Egypt’s National Consensus agreed in their meeting Sunday that the new constitution should include an article that gives the armed forces the role of protecting Egypt’s civil institutions, regardless of the affiliation of the majority of the parliament (i.e. based on religion or other).
The decision came from the consensus’s Armed Forces and Investments and Monitoring Committee during their meeting today in the parliament building. The National Consensus is a conference led by the deputy prime minister, Yeyha El-Gamal, to discuss Egypt's interim period with political analysts, leaders and other interested parties.
The former social affairs minister, Mervat El Telawy, explained that this article would prevent Islamists, such as the Muslim Brotherhood (MB) or Salafists from adopting measures that would transform Egypt into a theocracy if they won a majority in the parliamentary elections set for September.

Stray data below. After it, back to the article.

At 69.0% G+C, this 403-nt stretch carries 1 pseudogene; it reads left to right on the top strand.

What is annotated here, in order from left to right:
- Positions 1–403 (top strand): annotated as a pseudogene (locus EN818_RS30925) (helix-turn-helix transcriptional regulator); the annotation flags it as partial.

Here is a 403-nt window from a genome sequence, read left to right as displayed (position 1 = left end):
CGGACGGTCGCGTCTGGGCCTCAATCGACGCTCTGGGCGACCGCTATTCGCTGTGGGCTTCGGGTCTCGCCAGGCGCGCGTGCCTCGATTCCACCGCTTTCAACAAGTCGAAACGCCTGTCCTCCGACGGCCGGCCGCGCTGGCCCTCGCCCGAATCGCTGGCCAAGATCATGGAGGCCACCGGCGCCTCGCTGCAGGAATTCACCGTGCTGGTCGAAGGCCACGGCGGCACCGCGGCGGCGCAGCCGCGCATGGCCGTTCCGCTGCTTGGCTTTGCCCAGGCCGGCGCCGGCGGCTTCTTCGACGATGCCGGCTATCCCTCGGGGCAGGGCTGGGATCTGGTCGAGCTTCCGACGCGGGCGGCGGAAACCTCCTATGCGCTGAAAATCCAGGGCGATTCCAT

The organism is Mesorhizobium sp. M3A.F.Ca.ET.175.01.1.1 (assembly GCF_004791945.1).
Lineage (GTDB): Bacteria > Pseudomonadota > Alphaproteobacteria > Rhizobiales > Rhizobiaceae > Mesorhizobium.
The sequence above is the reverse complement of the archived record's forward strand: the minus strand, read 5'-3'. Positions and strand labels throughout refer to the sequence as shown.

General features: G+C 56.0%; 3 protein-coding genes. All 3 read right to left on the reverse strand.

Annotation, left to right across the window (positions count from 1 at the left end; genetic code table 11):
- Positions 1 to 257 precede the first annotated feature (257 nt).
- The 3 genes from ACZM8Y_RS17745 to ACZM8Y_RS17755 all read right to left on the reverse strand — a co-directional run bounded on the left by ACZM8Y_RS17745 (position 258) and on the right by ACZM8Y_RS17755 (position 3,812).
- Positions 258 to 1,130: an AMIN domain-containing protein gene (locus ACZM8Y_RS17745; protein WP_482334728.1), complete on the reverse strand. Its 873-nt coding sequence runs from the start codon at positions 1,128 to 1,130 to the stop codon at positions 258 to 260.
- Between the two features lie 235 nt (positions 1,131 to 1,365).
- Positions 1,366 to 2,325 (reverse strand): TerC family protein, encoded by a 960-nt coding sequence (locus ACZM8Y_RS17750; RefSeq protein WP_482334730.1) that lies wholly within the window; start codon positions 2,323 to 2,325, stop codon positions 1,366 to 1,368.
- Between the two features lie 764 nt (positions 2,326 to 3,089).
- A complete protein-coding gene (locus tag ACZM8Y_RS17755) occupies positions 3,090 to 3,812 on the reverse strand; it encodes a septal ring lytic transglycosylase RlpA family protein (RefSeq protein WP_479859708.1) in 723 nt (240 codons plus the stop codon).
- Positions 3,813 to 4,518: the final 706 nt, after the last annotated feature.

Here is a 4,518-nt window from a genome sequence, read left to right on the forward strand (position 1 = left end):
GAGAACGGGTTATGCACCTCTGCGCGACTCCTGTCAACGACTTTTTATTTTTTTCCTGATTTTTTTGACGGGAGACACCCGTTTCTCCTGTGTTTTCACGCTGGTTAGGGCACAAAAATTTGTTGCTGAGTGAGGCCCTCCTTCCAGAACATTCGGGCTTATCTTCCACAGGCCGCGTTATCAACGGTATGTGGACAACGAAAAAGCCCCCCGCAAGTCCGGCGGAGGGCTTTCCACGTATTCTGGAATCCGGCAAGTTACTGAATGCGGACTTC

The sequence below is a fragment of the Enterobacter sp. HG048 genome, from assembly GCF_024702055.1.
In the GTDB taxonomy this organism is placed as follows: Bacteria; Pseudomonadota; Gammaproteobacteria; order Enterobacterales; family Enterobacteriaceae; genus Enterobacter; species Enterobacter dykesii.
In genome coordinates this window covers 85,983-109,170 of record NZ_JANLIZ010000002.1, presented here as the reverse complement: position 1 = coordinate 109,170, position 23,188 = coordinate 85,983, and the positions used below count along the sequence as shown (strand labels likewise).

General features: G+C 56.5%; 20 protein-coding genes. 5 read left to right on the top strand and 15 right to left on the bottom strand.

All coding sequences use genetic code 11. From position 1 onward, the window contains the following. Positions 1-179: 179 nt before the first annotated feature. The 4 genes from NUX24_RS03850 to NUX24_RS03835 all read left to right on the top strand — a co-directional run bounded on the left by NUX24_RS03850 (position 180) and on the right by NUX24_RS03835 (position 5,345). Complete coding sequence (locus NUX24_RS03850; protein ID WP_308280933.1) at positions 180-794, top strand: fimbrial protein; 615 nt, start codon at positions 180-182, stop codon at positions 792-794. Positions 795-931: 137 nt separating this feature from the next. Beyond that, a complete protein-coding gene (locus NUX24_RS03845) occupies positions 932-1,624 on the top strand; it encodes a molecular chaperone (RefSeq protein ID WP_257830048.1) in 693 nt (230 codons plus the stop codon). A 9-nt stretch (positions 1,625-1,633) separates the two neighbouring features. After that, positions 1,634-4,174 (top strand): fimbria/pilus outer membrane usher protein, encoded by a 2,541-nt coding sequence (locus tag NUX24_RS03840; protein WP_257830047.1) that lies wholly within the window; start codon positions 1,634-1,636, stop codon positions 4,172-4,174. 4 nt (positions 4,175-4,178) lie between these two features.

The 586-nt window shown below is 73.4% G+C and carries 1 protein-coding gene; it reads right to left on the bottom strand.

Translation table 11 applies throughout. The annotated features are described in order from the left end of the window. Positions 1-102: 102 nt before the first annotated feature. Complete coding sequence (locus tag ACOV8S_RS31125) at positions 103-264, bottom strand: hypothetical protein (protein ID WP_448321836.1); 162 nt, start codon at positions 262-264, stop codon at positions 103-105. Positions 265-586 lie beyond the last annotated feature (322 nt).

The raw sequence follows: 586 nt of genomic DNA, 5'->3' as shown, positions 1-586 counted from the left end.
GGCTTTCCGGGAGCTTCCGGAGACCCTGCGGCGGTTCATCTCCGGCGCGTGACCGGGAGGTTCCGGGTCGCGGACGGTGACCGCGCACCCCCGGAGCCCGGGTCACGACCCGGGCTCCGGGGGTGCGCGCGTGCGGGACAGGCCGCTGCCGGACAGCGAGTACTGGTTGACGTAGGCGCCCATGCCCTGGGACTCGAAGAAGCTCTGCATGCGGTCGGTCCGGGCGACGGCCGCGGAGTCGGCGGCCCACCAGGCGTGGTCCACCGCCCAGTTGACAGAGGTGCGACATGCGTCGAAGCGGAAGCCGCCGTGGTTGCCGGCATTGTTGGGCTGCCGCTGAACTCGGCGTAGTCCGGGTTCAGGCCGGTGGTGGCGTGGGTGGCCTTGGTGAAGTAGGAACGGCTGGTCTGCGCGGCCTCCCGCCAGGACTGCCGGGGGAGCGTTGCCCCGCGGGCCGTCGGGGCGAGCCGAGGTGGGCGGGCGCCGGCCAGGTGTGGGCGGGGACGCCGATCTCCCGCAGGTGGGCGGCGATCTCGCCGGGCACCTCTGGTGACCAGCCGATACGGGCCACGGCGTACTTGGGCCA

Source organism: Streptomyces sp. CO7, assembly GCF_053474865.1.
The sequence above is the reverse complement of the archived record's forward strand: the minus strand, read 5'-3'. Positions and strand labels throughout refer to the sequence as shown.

Several members of the National Consensus emphasised the need to draft the constitution before the elections to give nascent political forces time to gain momentum in the street, otherwise parliament will be dominated by old faces.
Samy Hegazy, a member of the committee added that today only three political parties have been established: the Free Egyptians Party, the Salafist El Nour Party and the MB's Freedom and Justice Party. The fact that there are so few official parties necessitates postponing the elections to give new parties the chance to become established, organise and campaign.